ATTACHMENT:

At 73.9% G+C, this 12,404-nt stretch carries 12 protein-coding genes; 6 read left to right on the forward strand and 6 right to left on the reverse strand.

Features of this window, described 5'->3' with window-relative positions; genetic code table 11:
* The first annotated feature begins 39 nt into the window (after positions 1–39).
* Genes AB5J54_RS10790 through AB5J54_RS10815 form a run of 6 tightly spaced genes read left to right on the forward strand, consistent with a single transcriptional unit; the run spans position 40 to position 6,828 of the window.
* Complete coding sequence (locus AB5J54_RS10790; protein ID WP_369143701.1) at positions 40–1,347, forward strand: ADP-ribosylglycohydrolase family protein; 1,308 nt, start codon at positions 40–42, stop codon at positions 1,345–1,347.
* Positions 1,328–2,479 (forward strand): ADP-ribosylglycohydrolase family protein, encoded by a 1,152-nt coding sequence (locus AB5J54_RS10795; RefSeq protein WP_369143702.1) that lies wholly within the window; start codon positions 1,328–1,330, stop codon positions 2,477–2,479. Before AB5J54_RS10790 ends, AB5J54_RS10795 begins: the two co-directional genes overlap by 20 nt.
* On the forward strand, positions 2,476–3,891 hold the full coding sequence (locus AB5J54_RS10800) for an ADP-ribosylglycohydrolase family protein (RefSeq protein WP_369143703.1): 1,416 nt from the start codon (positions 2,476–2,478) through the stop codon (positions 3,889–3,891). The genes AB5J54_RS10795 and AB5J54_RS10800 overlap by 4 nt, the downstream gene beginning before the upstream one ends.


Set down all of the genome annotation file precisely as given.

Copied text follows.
At 73.9% G+C, this 12,404-nt stretch carries 12 protein-coding genes; 6 read left to right on the forward strand and 6 right to left on the reverse strand.

Features of this window, described 5'->3' with window-relative positions; genetic code table 11:
* The first annotated feature begins 39 nt into the window (after positions 1–39).
* Genes AB5J54_RS10790 through AB5J54_RS10815 form a run of 6 tightly spaced genes read left to right on the forward strand, consistent with a single transcriptional unit; the run spans position 40 to position 6,828 of the window.
* Complete coding sequence (locus AB5J54_RS10790; protein ID WP_369143701.1) at positions 40–1,347, forward strand: ADP-ribosylglycohydrolase family protein; 1,308 nt, start codon at positions 40–42, stop codon at positions 1,345–1,347.
* Positions 1,328–2,479 (forward strand): ADP-ribosylglycohydrolase family protein, encoded by a 1,152-nt coding sequence (locus AB5J54_RS10795; RefSeq protein WP_369143702.1) that lies wholly within the window; start codon positions 1,328–1,330, stop codon positions 2,477–2,479. Before AB5J54_RS10790 ends, AB5J54_RS10795 begins: the two co-directional genes overlap by 20 nt.
* On the forward strand, positions 2,476–3,891 hold the full coding sequence (locus AB5J54_RS10800) for an ADP-ribosylglycohydrolase family protein (RefSeq protein WP_369143703.1): 1,416 nt from the start codon (positions 2,476–2,478) through the stop codon (positions 3,889–3,891). The genes AB5J54_RS10795 and AB5J54_RS10800 overlap by 4 nt, the downstream gene beginning before the upstream one ends.